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Wild Wildflower Women

October 7, 2011


We love being outdoors – the natural world is our world. Most of us had worked together for over 20 years at a nature center – spent time outdoors, taught children and adults about how the earth works – how plants and animals depend on each other, how sunlight energy recycles through ecosystems, how to use native plants in landscaping, and how to identify and enjoy birds. We had guided ecotourism trips from Alaska to Africa and from the Everglades to Panama. Sharing and interpreting the natural world was our business and our life.

It was “natural” that we would love spending our spare time outdoors also – hiking, birding, going on “nature walks”, discovering and identifying wildflowers, photographing and drawing what we were seeing, keeping journals, traveling to new places and exploring new ecosystems. And it was only “natural” that eventually we would be drawn together as if by a giant green magnet to share this passion for nature in a very special way.

For several years, we have made our gathering together an annual event – an intense week, usually in the spring so we could take advantage of blossoming wildflowers and nesting birds  – watching the natural world renew itself as well as renewing ourselves and our friendships. This last was especially important to us since we no longer live in the same town and communicate via emails.

It works like this: We select a place to go months ahead of time, find out when is a good time to see wildflowers and birds in that area, try to coordinate a date (which sometimes works for all of us and sometimes not), arrange for a place to stay, and finally start making lists of what to take with us. The most important things on our lists are binoculars, cameras, and field guides. Some of us bring big serious cameras, some of us small ones that fit in a pocket.  We bring an iPhone that has bird calls on it and an iPad to download photos we’ve taken during the day. (Thank you, Steve Jobs.)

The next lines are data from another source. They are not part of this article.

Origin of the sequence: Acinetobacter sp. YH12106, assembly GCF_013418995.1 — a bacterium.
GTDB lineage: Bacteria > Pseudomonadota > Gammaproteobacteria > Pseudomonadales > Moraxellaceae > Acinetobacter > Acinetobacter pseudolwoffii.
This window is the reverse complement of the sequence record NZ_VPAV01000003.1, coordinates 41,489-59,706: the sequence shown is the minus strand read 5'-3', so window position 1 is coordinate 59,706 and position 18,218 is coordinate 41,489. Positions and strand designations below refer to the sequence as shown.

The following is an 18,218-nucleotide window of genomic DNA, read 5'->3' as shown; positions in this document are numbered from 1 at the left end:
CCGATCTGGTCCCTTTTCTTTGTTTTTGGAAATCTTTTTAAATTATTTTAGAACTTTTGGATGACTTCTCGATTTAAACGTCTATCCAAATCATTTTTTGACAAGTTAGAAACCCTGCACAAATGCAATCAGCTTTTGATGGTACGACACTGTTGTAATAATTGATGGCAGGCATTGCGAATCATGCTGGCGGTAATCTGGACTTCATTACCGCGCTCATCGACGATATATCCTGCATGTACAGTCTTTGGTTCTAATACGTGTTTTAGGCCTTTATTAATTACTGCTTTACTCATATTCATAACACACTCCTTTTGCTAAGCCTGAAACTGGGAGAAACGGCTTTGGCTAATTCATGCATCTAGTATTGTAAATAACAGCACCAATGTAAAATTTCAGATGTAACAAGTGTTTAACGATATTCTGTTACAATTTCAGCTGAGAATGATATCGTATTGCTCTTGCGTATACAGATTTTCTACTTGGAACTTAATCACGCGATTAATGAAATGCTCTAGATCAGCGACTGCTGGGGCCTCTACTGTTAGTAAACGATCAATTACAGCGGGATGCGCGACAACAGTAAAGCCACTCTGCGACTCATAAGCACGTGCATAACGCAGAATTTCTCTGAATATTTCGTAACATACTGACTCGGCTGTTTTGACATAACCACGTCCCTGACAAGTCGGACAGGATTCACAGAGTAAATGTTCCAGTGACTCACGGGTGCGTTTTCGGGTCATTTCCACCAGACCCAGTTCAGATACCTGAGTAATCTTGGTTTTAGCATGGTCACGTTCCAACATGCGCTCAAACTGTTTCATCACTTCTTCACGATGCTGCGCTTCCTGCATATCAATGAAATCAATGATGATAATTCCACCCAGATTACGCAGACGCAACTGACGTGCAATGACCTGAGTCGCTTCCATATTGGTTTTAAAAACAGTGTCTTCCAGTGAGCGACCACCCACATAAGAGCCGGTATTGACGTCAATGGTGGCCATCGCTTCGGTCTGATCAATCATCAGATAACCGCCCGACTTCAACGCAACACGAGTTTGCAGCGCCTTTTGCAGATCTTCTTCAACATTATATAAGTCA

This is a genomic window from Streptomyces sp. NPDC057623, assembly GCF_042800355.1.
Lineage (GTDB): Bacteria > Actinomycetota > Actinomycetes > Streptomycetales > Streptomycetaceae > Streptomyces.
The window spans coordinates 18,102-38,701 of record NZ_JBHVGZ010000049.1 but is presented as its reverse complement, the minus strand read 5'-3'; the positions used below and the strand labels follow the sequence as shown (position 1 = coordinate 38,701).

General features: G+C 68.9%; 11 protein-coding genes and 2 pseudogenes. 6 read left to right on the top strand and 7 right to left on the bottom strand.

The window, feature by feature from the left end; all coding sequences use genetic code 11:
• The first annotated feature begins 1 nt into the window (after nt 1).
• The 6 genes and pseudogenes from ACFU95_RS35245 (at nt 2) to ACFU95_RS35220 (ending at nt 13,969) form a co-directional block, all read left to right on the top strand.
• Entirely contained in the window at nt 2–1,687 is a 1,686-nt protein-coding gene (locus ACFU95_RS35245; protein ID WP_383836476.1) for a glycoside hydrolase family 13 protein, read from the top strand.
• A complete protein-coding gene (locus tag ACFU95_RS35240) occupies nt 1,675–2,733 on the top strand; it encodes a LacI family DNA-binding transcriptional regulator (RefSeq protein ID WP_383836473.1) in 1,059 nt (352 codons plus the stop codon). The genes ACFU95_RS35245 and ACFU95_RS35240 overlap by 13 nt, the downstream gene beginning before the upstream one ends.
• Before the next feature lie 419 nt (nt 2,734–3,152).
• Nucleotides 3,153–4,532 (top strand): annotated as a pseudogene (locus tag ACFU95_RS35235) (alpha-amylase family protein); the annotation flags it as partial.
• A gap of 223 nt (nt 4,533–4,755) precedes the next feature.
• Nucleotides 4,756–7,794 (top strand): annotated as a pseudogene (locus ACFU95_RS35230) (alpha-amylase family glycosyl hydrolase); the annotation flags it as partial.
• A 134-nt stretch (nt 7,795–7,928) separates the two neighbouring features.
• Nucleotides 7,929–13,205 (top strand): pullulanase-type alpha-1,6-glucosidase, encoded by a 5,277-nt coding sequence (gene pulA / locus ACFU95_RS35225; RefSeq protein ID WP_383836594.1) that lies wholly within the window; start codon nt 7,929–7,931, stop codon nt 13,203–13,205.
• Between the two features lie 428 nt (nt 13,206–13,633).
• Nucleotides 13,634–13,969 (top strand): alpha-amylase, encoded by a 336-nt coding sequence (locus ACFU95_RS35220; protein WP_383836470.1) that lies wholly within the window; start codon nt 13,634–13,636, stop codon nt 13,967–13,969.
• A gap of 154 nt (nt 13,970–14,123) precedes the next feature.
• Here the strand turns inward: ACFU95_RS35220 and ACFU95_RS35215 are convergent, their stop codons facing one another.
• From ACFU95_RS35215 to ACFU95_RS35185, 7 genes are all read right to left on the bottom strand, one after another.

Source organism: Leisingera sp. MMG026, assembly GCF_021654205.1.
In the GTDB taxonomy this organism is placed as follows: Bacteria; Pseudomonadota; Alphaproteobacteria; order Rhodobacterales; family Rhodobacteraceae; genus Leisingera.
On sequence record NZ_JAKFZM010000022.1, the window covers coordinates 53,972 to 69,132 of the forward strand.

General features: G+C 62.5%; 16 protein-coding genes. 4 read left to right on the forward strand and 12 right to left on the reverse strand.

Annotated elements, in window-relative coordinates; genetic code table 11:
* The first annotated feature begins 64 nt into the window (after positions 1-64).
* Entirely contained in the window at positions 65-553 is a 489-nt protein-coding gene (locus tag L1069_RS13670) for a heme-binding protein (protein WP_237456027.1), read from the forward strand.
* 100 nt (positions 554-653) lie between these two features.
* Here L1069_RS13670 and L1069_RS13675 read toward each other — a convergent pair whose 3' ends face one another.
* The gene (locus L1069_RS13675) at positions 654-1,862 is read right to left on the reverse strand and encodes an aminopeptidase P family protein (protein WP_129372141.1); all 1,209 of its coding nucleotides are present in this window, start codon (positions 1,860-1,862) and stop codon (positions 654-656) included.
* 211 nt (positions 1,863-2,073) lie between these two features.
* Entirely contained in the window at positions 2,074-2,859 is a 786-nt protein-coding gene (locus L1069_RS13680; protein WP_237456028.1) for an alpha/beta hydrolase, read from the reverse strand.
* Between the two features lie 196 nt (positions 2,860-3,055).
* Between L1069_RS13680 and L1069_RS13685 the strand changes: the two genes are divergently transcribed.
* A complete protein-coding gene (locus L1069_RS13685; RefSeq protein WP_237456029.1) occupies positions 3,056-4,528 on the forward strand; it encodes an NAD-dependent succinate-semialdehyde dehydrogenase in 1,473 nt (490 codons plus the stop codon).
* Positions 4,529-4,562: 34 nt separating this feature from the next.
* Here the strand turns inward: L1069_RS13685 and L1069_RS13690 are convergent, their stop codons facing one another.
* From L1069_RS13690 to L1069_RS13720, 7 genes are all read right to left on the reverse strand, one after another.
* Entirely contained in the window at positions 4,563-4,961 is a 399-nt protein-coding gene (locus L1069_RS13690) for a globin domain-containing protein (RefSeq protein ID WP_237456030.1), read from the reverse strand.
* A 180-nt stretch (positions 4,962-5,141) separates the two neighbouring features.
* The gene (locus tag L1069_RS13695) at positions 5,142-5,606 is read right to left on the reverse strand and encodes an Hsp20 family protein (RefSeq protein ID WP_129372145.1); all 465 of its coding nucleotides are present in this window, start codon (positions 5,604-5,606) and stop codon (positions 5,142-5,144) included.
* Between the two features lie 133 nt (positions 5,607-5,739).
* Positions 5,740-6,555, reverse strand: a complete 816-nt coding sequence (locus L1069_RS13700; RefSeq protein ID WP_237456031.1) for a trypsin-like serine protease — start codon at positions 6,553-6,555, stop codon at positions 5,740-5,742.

We all share food and travel expenses and take turns making meals, and occasionally we eat out, have picnic lunches, and exchange favorite recipes. We always have a library with us, since we each have our favorite bird books and wildflower books. Our library also includes mammal, reptile/amphibian, and butterfly books, and novels to read during our down time. And of course, we all bring our individual knowledge of many natural history topics.

Some of us are more assiduous about taking notes than others – some taking detailed descriptions of everything we see, and some never writing down anything. A few are very particular about identifying each and every wildflower we see. Some of us struggle to take a picture of each and every one. One or two of us work hard at tracking down a bird we’re hearing, then striving mightily to identify it.  And some of us are perfectly content to just walk along and just be there – outdoors with friends.

Frances Theodora Parsons, in a book called  How to Know the Ferns, written in 1899, said:

 “At the end of the day, which turned out cold and rainy, and fruitless so far as its special object was concerned, I felt . . .after all, no such expedition . . .is really fruitless. The sharp watch along the roadside, the many little expeditions into inviting pastures, up promising cliffs, over moss-grown boulders, down to the rocky border of the brook, are sure to result in discoveries of value or in moments of delight. A flower yet unnamed, a butterfly beautiful as a gem, an unfamiliar bird-song traced to its source, a new, suggestive outlook over the well-known valley, and, later, a sleep pleasant with all the influences of long hours in the open air – any or all of these results may be ours, and go to make the day count.”
Note: My column about birds will be in tomorrow’s Palm Beach Post, Oct. 8, 2011.





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One Comment
  1. Sandi Pray permalink

    Lovely! We all want to be ‘wild wildflower women’ :))

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